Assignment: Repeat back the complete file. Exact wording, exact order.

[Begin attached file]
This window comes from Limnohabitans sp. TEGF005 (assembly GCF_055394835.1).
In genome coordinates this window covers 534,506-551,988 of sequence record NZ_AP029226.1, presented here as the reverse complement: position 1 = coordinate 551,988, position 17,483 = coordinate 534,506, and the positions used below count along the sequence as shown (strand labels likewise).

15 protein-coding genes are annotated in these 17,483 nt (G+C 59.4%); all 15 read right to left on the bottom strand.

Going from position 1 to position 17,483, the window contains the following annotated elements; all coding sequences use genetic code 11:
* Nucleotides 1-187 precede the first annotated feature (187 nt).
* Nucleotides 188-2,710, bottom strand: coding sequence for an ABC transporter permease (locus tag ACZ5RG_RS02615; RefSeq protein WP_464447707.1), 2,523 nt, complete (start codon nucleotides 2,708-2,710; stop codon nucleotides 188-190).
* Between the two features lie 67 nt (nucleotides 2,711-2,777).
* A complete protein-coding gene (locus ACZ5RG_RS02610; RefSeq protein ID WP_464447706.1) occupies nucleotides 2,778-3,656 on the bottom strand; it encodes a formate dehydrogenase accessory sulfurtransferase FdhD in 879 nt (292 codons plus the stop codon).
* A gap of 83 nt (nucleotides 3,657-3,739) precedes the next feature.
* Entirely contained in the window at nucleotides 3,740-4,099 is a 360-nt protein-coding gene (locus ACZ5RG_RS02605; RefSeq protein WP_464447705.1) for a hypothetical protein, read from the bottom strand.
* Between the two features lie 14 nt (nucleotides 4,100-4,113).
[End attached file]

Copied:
This window comes from Limnohabitans sp. TEGF005 (assembly GCF_055394835.1).
In genome coordinates this window covers 534,506-551,988 of sequence record NZ_AP029226.1, presented here as the reverse complement: position 1 = coordinate 551,988, position 17,483 = coordinate 534,506, and the positions used below count along the sequence as shown (strand labels likewise).

15 protein-coding genes are annotated in these 17,483 nt (G+C 59.4%); all 15 read right to left on the bottom strand.

Going from position 1 to position 17,483, the window contains the following annotated elements; all coding sequences use genetic code 11:
* Nucleotides 1-187 precede the first annotated feature (187 nt).
* Nucleotides 188-2,710, bottom strand: coding sequence for an ABC transporter permease (locus tag ACZ5RG_RS02615; RefSeq protein WP_464447707.1), 2,523 nt, complete (start codon nucleotides 2,708-2,710; stop codon nucleotides 188-190).
* Between the two features lie 67 nt (nucleotides 2,711-2,777).
* A complete protein-coding gene (locus ACZ5RG_RS02610; RefSeq protein ID WP_464447706.1) occupies nucleotides 2,778-3,656 on the bottom strand; it encodes a formate dehydrogenase accessory sulfurtransferase FdhD in 879 nt (292 codons plus the stop codon).
* A gap of 83 nt (nucleotides 3,657-3,739) precedes the next feature.
* Entirely contained in the window at nucleotides 3,740-4,099 is a 360-nt protein-coding gene (locus ACZ5RG_RS02605; RefSeq protein WP_464447705.1) for a hypothetical protein, read from the bottom strand.
* Between the two features lie 14 nt (nucleotides 4,100-4,113).